by Emi Ito Ortiz, Adduci, Mastriani & Schaumberg, L.L.P.
On May 13, 2013, in Motiva, LLC v. U.S. Int’l Trade Comm’n, No. 12-1252 (Fed. Cir. May 13, 2013), the Federal Circuit affirmed the International Trade Commission’s determination that a complainant failed to satisfy the domestic industry requirement of Section 337 based on litigation expenses allegedly related to licensing. The case was an appeal from ITC Investigation No. 337-TA-743, Certain Video Game Systems and Controllers. Section 337 requires a complainant to prove it has “an industry in the United States, relating to the articles protected by the patent . . . [that] exists or is in the process of being established.” 19 U.S.C. § 1337(a)(2). Such an industry can be based, inter alia, on a substantial investment in exploitation of the patent through licensing. See 19 U.S.C. § 1337(a)(3)(C). In Motiva, the Federal Circuit agreed with the ITC that litigation expenses can count towards the establishment of a domestic industry only if the litigation encourages the adoption and development of articles that incorporate the asserted patents.
Underlying Investigation. In the underlying investigation, Motiva accused Nintendo of violating Section 337 by importing, selling for importation, or selling after importation its Wii game system, which allegedly violated two Motiva patents. Nintendo asserted that Motiva had no domestic industry because it did not have commercialized products incorporating the asserted patents nor activities aimed at creating such products. Instead, Motiva’s sole activity relating to the patents at issue was litigation against Nintendo, which was insufficient to establish a domestic industry. The ITC sided with Nintendo, finding no domestic industry.
Federal Circuit’s Ruling. The Federal Circuit found that there was substantial evidence to support the ITC’s determination that Motiva failed to satisfy the domestic industry requirement. While the court acknowledged that a complainant could prove a domestic industry through litigation activities that are “substantial and directed toward a licensing program that would encourage adoption and development of articles that incorporated” the asserted patents, it found that the facts were clear that Motiva did not have those types of litigation activities. The court rejected Motiva’s argument that winning the litigation against Nintendo was essential to developing investors and licensees, and that the Wii was the only obstacle to the adoption of its patent in the marketplace. The panel agreed with the ALJ and the Commission that the presence of the Wii in the market had no impact on Motiva’s efforts to exploit its patents, that Motiva was never close to launching a product incorporating the patents nor showed any interest in doing so, and that Motiva’s litigation was targeted at financial gains, rather than encouraging adoption of its patents.
Motiva’s argument that the litigation was a necessary precursor to the development of an industry using the patented technology was weakened by evidence that it never asked for a preliminary injunction from the district court and waited three years before seeking relief from the Commission. The Federal Circuit concluded there was “simply no reasonable likelihood that, after successful litigation against Nintendo, Motiva’s patented technology would have been licensed by partners who would have incorporated it into ‘goods practicing the patents.’” (quoting InterDigital Commc’ns, LLC v. U.S. Int’l Trade Comm’n, 707 F.3d 1295, 1299 (Fed. Cir. 2013)).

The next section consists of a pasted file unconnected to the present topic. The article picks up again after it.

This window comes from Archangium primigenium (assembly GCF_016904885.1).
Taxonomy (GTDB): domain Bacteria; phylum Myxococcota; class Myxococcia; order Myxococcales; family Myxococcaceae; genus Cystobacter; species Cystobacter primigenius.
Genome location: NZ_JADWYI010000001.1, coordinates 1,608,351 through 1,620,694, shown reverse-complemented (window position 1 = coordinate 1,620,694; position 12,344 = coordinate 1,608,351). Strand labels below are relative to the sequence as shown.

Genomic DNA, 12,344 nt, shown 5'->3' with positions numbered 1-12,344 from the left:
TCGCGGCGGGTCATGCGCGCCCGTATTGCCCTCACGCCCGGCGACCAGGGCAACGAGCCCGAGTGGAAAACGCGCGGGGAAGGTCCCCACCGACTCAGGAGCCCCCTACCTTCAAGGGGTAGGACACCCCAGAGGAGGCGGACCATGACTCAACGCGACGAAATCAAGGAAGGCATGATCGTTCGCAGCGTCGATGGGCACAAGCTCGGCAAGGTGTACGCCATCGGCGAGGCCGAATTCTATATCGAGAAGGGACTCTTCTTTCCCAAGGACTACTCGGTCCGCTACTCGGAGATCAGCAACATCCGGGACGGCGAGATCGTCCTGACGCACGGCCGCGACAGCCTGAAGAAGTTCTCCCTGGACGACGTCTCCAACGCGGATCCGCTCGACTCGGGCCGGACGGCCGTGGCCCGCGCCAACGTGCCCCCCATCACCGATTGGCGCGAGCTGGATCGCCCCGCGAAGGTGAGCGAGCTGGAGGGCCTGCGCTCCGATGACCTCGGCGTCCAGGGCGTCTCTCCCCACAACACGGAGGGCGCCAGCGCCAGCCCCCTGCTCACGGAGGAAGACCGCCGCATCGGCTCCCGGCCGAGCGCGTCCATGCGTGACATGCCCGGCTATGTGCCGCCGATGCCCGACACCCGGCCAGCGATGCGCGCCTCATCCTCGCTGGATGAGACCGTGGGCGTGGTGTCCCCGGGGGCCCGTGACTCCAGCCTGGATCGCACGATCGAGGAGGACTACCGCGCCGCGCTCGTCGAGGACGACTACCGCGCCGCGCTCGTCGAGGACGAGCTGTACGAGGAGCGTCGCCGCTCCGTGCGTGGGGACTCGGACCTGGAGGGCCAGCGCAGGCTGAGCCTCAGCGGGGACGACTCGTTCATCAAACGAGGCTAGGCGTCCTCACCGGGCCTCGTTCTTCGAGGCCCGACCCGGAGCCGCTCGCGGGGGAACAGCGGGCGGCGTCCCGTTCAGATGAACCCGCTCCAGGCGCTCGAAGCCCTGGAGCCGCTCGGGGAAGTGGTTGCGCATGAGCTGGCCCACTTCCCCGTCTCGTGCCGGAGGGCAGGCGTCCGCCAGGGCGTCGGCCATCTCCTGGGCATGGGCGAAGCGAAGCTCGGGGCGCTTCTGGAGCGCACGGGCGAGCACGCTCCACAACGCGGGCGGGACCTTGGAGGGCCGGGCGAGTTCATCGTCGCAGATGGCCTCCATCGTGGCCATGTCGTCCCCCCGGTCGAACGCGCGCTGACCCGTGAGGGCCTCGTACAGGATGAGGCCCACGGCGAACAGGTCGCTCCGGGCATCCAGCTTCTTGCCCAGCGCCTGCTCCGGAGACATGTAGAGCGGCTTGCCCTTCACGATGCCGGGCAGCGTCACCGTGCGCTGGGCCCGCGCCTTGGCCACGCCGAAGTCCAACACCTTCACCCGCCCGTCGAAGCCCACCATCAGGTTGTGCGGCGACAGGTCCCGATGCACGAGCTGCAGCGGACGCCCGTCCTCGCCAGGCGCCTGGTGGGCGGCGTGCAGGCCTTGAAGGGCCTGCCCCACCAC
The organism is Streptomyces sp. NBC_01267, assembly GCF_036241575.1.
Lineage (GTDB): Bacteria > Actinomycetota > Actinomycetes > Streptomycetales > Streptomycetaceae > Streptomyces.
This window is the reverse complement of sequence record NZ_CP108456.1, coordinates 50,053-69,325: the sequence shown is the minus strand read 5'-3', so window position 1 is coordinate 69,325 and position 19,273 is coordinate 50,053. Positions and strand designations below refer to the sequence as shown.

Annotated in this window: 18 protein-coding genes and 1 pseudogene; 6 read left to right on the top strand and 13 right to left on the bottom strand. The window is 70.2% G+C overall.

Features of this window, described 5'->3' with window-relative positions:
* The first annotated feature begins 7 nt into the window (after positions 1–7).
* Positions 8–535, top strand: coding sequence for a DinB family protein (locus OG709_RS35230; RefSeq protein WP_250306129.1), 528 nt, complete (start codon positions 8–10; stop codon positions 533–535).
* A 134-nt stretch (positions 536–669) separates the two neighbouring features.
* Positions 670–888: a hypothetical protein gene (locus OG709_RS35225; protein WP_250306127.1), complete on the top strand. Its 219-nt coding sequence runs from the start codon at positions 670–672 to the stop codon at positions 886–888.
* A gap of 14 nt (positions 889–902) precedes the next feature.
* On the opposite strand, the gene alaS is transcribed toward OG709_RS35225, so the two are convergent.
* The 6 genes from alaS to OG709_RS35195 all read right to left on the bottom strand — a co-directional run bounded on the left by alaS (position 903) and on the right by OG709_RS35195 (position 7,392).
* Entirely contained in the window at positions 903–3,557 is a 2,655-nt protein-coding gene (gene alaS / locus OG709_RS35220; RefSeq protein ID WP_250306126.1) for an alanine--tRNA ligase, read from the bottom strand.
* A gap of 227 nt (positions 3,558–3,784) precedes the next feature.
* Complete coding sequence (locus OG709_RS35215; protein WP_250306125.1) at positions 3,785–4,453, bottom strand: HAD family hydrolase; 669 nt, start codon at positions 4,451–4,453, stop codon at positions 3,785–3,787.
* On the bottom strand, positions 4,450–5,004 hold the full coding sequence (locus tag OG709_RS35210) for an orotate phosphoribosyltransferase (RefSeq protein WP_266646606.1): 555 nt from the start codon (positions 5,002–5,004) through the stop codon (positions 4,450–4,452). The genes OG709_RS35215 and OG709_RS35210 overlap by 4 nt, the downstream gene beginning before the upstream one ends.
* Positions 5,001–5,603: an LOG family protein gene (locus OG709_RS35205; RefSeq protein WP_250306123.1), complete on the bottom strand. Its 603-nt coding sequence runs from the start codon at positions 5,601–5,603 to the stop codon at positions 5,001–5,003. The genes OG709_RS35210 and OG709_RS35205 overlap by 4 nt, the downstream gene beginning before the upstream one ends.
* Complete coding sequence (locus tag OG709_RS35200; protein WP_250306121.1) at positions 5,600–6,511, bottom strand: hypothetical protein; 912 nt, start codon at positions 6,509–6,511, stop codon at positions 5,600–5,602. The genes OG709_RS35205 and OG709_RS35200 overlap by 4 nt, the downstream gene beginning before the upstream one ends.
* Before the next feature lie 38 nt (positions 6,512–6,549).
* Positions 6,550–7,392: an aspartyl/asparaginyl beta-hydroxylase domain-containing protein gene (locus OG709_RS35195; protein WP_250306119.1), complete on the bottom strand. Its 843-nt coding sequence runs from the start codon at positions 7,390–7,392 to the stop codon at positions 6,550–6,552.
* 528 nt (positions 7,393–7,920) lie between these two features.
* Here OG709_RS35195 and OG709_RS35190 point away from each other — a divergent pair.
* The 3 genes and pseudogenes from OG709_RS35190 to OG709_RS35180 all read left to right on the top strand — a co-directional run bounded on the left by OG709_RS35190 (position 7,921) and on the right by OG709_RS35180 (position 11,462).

The Federal Circuit also affirmed the Commission’s use of the complaint’s filing date as the relevant date at which to determine if the domestic industry requirement was met, consistent with Bally/Midway Mfg. v. U.S. Int’l Trade Comm’n, 714 F.2d 117 (Fed. Cir. 1983). The court agreed with the Commission that Motiva’s development activities that ended around 2007 did not support the contention that a domestic industry existed or was in the process of being established at the time the complaint was filed, in 2010.
Implications. Motiva, LLC v. U.S. Int’l Trade Comm’n affirms the ITC’s interpretation of Section 337(a)(3)(C) that litigation expenses can be relied upon to satisfy the domestic industry requirement, but only if those expenses are related to encouraging adoption and development of articles that incorporate the asserted patents.
This is the second Federal Circuit case this year that has affirmed the ITC’s analysis regarding investments in licensing activities. In January 2013, the Federal Circuit affirmed the ITC in InterDigital Commc’ns, LLC v. U.S. Int’l Trade Comm’n, finding that investment in licensing activities alone is sufficient to satisfy the domestic industry requirement, even if the complainant does not manufacture the product and no licensed products are produced domestically. 707 F.3d 1295 (Fed. Cir. 2013). The Federal Circuit has also previously affirmed the ITC’s analysis that litigation expenses may support a domestic industry finding only if those expenses are related to licensing the asserted patents. John Mezzalingua Associates, Inc. v. U.S. Int’l Trade Comm’n, 660 F.3d 1322 (Fed. Cir. 2011).
These decisions suggest that the Federal Circuit believes that the ITC’s approach to licensing-based domestic industries is appropriate and consistent with the statutory language. Parties looking to the Federal Circuit to either reign in or loosen the ITC’s standards on domestic industry are likely to be disappointed.
Related WLF Educational Materials
CONVERSATIONS WITH: Patent Licensing And The U.S. International Trade Commission
Featuring The Honorable Dick Thornburgh, Of Counsel at the law firm K&L Gates LLP; Deanna Tanner Okun, a partner with the law firm Adduci, Mastriani & Schaumberg, L.L.P.; and Paul H. Roeder, Vice President and Associate General Counsel, IP Litigation and Disputes Group of Hewlett-Packard.